At Mailbox Monday we encourage participants to not only share the books they received, but to check out the books others have received.
Every week we will each share two books that caught our eye from that week’s Mailbox Monday.
We encourage you to share the books that caught your eye in the comments.
If, Then by Kate Hope Day found at BermudaOnion’s Weblog.
The residents of a sleepy mountain town are rocked by troubling visions of an alternate reality in this dazzling debut that combines the family-driven suspense of Celeste Ng’s Little Fires Everywhere with the inventive storytelling of The Immortalists.
In the quiet haven of Clearing, Oregon, four neighbors find their lives upended when they begin to see themselves in parallel realities. Ginny, a devoted surgeon whose work often takes precedence over her family, has a baffling vision of a beautiful coworker in Ginny’s own bed, and begins to doubt the solidity of her marriage. Ginny’s husband, Mark, a wildlife scientist, sees a vision that suggests impending devastation and grows increasingly paranoid, threatening the safety of his wife and son. Samara, a young woman desperately mourning the recent death of her mother and questioning why her father seems to be coping with such ease, witnesses an apparition of her mother healthy and vibrant and wonders about the secrets her parents may have kept from her. Cass, a brilliant scholar struggling with the demands of new motherhood, catches a glimpse of herself pregnant again, just as she’s on the brink of returning to the project that could define her career.
At first the visions are relatively benign, but they grow increasingly disturbing—and, in some cases, frightening. When a natural disaster threatens Clearing, it becomes obvious that the visions were not what they first seemed and that the town will never be the same.
Startling, deeply imagined, and compulsively readable, Kate Hope Day’s debut novel is about the choices we make that shape our lives and determine our destinies—the moments that alter us so profoundly that it feels as if we’ve entered another reality.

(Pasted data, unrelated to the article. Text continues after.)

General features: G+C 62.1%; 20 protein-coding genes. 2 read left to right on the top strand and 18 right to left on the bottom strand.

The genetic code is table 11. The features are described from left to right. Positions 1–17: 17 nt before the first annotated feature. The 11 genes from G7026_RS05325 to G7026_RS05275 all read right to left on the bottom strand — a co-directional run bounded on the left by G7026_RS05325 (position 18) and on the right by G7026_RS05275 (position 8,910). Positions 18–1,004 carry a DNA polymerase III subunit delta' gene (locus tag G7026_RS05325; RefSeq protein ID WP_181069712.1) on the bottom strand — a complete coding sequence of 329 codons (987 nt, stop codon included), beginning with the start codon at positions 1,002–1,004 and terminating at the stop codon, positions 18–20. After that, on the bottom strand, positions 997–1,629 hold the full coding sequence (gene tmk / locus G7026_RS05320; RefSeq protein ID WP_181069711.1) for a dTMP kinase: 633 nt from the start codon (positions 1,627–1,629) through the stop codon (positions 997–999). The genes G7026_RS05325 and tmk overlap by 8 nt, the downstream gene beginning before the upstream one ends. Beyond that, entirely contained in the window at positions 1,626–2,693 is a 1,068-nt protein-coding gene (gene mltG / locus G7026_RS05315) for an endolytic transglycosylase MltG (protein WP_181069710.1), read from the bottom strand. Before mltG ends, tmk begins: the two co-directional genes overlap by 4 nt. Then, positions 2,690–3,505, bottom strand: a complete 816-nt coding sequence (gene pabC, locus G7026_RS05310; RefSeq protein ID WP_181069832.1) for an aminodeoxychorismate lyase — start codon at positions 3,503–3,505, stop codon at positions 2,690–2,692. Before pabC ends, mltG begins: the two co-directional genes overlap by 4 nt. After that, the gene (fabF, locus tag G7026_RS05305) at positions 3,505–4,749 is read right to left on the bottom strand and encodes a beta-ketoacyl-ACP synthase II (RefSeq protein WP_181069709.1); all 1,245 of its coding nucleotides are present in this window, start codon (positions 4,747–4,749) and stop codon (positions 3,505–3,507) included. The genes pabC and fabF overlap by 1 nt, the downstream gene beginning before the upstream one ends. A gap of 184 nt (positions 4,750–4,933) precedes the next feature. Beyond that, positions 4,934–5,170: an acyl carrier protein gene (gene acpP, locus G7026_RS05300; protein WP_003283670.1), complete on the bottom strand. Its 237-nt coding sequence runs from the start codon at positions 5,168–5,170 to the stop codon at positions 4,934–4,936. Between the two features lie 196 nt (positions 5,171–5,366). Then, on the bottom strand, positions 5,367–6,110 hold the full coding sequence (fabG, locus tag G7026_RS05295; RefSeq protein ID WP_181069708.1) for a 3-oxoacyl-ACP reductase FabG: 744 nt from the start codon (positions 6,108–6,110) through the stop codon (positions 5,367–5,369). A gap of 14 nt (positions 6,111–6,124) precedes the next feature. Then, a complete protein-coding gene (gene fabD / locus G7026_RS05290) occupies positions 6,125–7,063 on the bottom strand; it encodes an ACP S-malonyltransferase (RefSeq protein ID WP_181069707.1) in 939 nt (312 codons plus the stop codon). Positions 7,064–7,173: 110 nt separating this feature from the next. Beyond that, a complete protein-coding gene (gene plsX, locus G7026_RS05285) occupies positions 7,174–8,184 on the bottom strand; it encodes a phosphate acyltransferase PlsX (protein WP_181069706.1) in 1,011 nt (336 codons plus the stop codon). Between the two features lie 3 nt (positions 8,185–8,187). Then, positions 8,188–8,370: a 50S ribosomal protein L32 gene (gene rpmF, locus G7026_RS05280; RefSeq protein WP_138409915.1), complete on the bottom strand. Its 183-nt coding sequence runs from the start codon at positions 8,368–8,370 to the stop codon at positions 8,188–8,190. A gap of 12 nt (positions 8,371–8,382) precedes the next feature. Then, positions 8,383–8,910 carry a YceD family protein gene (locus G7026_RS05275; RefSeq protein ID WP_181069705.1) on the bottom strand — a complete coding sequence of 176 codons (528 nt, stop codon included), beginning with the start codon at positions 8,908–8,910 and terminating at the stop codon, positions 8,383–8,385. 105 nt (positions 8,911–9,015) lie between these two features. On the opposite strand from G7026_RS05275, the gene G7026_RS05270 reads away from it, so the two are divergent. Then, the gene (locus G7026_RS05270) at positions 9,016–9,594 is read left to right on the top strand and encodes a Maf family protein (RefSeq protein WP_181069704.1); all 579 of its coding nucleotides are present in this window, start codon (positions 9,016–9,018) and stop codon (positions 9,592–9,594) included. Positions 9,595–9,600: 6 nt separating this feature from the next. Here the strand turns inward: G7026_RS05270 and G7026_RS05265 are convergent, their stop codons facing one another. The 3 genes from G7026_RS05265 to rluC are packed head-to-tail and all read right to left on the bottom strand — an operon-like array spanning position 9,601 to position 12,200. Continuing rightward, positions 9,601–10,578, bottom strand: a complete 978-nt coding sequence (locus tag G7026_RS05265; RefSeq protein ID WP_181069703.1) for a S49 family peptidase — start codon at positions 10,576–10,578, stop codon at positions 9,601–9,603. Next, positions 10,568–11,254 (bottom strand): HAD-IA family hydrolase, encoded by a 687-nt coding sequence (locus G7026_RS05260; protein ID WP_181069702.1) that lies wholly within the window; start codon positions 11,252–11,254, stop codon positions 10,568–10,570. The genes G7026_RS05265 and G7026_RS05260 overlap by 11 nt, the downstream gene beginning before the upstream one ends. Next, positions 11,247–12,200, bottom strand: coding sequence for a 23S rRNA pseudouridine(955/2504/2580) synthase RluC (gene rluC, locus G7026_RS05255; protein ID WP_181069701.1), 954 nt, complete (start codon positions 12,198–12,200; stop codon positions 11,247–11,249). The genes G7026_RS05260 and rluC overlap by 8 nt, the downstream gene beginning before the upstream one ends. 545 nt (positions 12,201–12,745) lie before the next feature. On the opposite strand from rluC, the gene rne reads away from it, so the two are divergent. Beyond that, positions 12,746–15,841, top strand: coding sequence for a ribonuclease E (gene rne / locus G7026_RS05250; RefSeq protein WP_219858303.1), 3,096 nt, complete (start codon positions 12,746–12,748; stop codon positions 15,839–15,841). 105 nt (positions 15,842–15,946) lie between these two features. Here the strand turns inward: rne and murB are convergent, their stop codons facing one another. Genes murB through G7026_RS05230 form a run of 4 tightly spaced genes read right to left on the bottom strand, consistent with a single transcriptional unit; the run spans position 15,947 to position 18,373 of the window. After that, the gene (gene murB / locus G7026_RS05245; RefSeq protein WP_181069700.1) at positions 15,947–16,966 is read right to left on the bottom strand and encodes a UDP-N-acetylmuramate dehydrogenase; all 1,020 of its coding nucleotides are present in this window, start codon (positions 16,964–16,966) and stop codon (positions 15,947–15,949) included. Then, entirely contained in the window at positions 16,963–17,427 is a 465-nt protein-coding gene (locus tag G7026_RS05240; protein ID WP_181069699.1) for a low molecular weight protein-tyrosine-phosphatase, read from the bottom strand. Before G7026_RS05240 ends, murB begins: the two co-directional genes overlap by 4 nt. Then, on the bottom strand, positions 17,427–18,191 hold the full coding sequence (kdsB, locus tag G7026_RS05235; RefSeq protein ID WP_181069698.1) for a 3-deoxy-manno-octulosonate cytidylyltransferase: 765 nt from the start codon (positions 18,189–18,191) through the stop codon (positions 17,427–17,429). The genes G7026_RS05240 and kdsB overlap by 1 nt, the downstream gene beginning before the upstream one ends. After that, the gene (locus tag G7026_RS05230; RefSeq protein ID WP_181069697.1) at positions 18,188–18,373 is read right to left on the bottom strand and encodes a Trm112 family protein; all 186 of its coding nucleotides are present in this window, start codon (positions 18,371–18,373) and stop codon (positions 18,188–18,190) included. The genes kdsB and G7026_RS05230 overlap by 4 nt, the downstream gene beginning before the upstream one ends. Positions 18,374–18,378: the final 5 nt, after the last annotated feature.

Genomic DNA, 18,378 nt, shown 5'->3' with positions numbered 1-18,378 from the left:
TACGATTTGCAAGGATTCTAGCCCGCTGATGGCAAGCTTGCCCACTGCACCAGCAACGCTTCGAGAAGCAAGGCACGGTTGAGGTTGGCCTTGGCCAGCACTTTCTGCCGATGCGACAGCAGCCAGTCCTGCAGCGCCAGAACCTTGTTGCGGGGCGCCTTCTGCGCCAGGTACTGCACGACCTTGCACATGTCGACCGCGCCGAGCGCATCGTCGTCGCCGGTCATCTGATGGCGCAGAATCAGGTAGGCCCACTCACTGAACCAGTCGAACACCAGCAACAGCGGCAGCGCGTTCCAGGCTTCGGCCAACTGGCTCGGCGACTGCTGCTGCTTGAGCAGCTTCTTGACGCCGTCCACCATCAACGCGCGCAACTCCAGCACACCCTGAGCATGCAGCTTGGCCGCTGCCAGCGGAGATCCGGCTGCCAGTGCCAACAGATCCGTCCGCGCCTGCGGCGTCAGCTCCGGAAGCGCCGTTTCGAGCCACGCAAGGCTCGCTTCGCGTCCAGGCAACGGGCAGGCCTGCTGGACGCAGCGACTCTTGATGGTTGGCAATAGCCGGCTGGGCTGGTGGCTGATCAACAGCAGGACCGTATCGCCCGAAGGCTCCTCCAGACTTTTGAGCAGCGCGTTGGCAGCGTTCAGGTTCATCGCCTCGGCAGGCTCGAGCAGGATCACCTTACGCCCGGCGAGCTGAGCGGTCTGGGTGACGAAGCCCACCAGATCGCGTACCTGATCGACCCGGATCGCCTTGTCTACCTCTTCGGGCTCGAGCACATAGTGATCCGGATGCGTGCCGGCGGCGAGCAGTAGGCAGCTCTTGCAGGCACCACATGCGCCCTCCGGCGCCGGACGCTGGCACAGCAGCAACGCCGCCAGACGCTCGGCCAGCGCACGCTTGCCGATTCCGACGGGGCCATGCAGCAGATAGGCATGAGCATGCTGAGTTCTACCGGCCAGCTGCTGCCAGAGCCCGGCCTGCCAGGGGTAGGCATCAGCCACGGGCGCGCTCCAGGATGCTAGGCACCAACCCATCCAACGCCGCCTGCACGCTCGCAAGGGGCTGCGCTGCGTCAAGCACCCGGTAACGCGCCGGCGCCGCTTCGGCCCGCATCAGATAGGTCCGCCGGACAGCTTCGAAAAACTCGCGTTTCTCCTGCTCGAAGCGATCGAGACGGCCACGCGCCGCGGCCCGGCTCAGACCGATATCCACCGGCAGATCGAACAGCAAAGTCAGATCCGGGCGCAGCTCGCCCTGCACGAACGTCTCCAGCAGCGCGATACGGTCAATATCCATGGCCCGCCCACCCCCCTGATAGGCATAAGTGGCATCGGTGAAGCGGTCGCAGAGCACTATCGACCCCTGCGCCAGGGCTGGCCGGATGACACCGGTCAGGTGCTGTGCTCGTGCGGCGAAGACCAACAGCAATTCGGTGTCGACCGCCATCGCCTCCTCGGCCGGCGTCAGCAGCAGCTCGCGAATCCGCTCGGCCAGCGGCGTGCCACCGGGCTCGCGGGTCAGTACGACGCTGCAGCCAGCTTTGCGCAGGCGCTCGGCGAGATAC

This sounds like an intriguing sci fi dystopian. Right up my alley.
The Last Note by Zaida Alfaro found at Nerdy Reader Girl.
Killer songs and a killer voice, but a killer at her gig? Vy has always found herself at the center of attention as the lead singer for one of Miami’s top cover bands, but when she finds herself at the center of a murder investigation while performing at the Steel Horse Bar, the tune changes. Someone believes that Vy knows the truth behind the murder of the bar owner Ricky, and now that person is after her. Vy had better figure out quickly who wanted Ricky dead, who is threatening her with her favorite band’s song lyrics, and why she’s falling for handsome Detective Houston before she too sings her last note. With a mixture of mystery, mayhem and comedy, you will find yourself immersed in Vy’s musical and murderous world.
This sounds like a good cozy mystery.
Botticelli’s Muse by Dorah Blume at Library of Clean Reads.
In 1477, Italian Renaissance artist Sandro Botticelli never thought his life was going to be easy after being fired by his prestigious patron and friend Lorenzo de’ Medici. The artistic freedom he is granted by an annoying new patron half his age only increases the artist’s paralysis and depression. Sandro’s creative well runs dry until the day he sees Floriana, a Jewish weaver imprisoned in his sister’s convent. But obstacles threaten to keep his unlikely muse out of reach. So begins a tale of one of the art world’s most beloved paintings, The Primavera, as Sandro, a confirmed bachelor, and Floriana, a headstrong artist in her own right, enter into the most turbulent of relationships.
I love historical fiction about painters and sculptors from years long ago.
Which books caught your eyes this week?